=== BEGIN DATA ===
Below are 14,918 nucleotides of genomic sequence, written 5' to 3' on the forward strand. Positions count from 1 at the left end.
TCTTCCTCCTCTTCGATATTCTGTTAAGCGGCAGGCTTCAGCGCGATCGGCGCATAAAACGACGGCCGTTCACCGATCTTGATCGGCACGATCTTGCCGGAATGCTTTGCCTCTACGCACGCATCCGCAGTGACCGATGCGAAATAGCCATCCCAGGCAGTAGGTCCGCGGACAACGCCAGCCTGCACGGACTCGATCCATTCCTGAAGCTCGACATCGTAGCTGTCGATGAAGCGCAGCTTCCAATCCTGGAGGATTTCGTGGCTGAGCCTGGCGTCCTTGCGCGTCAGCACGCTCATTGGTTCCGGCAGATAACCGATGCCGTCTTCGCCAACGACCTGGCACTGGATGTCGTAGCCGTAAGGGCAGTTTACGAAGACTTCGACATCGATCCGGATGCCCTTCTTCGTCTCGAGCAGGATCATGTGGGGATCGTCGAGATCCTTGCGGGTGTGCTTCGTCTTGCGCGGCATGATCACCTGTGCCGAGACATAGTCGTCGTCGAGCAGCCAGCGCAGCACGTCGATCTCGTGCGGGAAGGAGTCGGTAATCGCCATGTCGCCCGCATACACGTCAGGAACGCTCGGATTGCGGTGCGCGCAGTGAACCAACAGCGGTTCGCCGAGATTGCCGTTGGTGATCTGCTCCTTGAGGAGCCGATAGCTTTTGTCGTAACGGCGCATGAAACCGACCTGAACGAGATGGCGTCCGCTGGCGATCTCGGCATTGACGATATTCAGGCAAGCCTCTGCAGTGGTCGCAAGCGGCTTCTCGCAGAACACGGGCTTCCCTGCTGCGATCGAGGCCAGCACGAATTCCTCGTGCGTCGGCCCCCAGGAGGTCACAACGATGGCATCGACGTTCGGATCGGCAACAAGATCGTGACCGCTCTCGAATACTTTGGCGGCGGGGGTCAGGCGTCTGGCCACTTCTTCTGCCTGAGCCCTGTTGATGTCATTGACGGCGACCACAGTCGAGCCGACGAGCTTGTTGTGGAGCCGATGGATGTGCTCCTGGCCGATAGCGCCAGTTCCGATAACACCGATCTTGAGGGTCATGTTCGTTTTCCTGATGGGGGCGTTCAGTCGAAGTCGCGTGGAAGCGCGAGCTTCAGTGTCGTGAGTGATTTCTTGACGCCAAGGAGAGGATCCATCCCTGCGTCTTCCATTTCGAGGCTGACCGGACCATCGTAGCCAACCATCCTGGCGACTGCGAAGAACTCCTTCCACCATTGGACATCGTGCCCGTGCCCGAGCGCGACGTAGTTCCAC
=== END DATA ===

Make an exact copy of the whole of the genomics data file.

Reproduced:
Below are 14,918 nucleotides of genomic sequence, written 5' to 3' on the forward strand. Positions count from 1 at the left end.
TCTTCCTCCTCTTCGATATTCTGTTAAGCGGCAGGCTTCAGCGCGATCGGCGCATAAAACGACGGCCGTTCACCGATCTTGATCGGCACGATCTTGCCGGAATGCTTTGCCTCTACGCACGCATCCGCAGTGACCGATGCGAAATAGCCATCCCAGGCAGTAGGTCCGCGGACAACGCCAGCCTGCACGGACTCGATCCATTCCTGAAGCTCGACATCGTAGCTGTCGATGAAGCGCAGCTTCCAATCCTGGAGGATTTCGTGGCTGAGCCTGGCGTCCTTGCGCGTCAGCACGCTCATTGGTTCCGGCAGATAACCGATGCCGTCTTCGCCAACGACCTGGCACTGGATGTCGTAGCCGTAAGGGCAGTTTACGAAGACTTCGACATCGATCCGGATGCCCTTCTTCGTCTCGAGCAGGATCATGTGGGGATCGTCGAGATCCTTGCGGGTGTGCTTCGTCTTGCGCGGCATGATCACCTGTGCCGAGACATAGTCGTCGTCGAGCAGCCAGCGCAGCACGTCGATCTCGTGCGGGAAGGAGTCGGTAATCGCCATGTCGCCCGCATACACGTCAGGAACGCTCGGATTGCGGTGCGCGCAGTGAACCAACAGCGGTTCGCCGAGATTGCCGTTGGTGATCTGCTCCTTGAGGAGCCGATAGCTTTTGTCGTAACGGCGCATGAAACCGACCTGAACGAGATGGCGTCCGCTGGCGATCTCGGCATTGACGATATTCAGGCAAGCCTCTGCAGTGGTCGCAAGCGGCTTCTCGCAGAACACGGGCTTCCCTGCTGCGATCGAGGCCAGCACGAATTCCTCGTGCGTCGGCCCCCAGGAGGTCACAACGATGGCATCGACGTTCGGATCGGCAACAAGATCGTGACCGCTCTCGAATACTTTGGCGGCGGGGGTCAGGCGTCTGGCCACTTCTTCTGCCTGAGCCCTGTTGATGTCATTGACGGCGACCACAGTCGAGCCGACGAGCTTGTTGTGGAGCCGATGGATGTGCTCCTGGCCGATAGCGCCAGTTCCGATAACACCGATCTTGAGGGTCATGTTCGTTTTCCTGATGGGGGCGTTCAGTCGAAGTCGCGTGGAAGCGCGAGCTTCAGTGTCGTGAGTGATTTCTTGACGCCAAGGAGAGGATCCATCCCTGCGTCTTCCATTTCGAGGCTGACCGGACCATCGTAGCCAACCATCCTGGCGACTGCGAAGAACTCCTTCCACCATTGGACATCGTGCCCGTGCCCGAGCGCGACGTAGTTCCAC